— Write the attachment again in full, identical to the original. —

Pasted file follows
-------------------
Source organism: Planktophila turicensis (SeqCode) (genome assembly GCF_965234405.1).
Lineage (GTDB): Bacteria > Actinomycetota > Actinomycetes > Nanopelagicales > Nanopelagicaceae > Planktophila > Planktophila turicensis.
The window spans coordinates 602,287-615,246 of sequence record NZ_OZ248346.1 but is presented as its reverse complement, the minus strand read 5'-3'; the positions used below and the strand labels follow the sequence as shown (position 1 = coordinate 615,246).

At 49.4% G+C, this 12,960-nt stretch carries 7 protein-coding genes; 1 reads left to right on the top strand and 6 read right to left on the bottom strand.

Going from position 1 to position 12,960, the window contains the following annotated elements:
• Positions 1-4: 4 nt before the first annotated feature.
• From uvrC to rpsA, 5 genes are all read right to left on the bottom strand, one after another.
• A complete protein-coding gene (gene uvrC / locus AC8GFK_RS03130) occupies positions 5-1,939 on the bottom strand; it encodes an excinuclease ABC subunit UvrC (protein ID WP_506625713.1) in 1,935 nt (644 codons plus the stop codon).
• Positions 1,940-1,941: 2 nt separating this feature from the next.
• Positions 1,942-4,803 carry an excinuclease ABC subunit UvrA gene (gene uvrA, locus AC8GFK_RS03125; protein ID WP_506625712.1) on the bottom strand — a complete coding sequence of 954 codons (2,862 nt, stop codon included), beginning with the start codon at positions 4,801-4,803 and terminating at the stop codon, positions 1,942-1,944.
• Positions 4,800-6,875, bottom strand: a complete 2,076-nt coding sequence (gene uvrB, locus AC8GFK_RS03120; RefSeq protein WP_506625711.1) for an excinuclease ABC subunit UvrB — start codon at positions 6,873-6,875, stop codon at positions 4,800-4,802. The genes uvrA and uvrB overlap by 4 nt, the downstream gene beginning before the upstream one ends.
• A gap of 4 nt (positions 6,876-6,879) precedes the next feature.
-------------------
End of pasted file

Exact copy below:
Source organism: Planktophila turicensis (SeqCode) (genome assembly GCF_965234405.1).
Lineage (GTDB): Bacteria > Actinomycetota > Actinomycetes > Nanopelagicales > Nanopelagicaceae > Planktophila > Planktophila turicensis.
The window spans coordinates 602,287-615,246 of sequence record NZ_OZ248346.1 but is presented as its reverse complement, the minus strand read 5'-3'; the positions used below and the strand labels follow the sequence as shown (position 1 = coordinate 615,246).

At 49.4% G+C, this 12,960-nt stretch carries 7 protein-coding genes; 1 reads left to right on the top strand and 6 read right to left on the bottom strand.

Going from position 1 to position 12,960, the window contains the following annotated elements:
• Positions 1-4: 4 nt before the first annotated feature.
• From uvrC to rpsA, 5 genes are all read right to left on the bottom strand, one after another.
• A complete protein-coding gene (gene uvrC / locus AC8GFK_RS03130) occupies positions 5-1,939 on the bottom strand; it encodes an excinuclease ABC subunit UvrC (protein ID WP_506625713.1) in 1,935 nt (644 codons plus the stop codon).
• Positions 1,940-1,941: 2 nt separating this feature from the next.
• Positions 1,942-4,803 carry an excinuclease ABC subunit UvrA gene (gene uvrA, locus AC8GFK_RS03125; protein ID WP_506625712.1) on the bottom strand — a complete coding sequence of 954 codons (2,862 nt, stop codon included), beginning with the start codon at positions 4,801-4,803 and terminating at the stop codon, positions 1,942-1,944.
• Positions 4,800-6,875, bottom strand: a complete 2,076-nt coding sequence (gene uvrB, locus AC8GFK_RS03120; RefSeq protein WP_506625711.1) for an excinuclease ABC subunit UvrB — start codon at positions 6,873-6,875, stop codon at positions 4,800-4,802. The genes uvrA and uvrB overlap by 4 nt, the downstream gene beginning before the upstream one ends.
• A gap of 4 nt (positions 6,876-6,879) precedes the next feature.